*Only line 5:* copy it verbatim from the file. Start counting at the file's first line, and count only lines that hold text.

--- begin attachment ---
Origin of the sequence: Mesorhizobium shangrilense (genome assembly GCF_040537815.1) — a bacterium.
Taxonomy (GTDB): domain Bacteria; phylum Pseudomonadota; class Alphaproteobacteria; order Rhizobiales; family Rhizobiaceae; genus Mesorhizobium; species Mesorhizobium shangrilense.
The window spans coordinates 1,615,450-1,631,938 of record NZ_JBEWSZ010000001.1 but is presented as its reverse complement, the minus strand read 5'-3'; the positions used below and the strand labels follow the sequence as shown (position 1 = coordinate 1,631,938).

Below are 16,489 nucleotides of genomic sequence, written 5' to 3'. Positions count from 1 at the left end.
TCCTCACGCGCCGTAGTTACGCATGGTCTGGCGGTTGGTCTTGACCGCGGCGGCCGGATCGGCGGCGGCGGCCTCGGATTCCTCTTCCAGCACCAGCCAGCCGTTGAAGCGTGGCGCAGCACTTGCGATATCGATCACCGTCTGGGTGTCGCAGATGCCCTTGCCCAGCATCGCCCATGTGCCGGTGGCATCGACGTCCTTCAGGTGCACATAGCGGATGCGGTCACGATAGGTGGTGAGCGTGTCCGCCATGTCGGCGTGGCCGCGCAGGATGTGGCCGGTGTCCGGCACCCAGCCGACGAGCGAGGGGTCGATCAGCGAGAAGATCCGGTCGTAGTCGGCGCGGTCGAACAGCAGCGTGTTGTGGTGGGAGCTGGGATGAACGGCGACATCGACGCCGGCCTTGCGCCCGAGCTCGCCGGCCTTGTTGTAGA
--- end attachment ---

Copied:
TCCTCACGCGCCGTAGTTACGCATGGTCTGGCGGTTGGTCTTGACCGCGGCGGCCGGATCGGCGGCGGCGGCCTCGGATTCCTCTTCCAGCACCAGCCAGCCGTTGAAGCGTGGCGCAGCACTTGCGATATCGATCACCGTCTGGGTGTCGCAGATGCCCTTGCCCAGCATCGCCCATGTGCCGGTGGCATCGACGTCCTTCAGGTGCACATAGCGGATGCGGTCACGATAGGTGGTGAGCGTGTCCGCCATGTCGGCGTGGCCGCGCAGGATGTGGCCGGTGTCCGGCACCCAGCCGACGAGCGAGGGGTCGATCAGCGAGAAGATCCGGTCGTAGTCGGCGCGGTCGAACAGCAGCGTGTTGTGGTGGGAGCTGGGATGAACGGCGACATCGACGCCGGCCTTGCGCCCGAGCTCGCCGGCCTTGTTGTAGA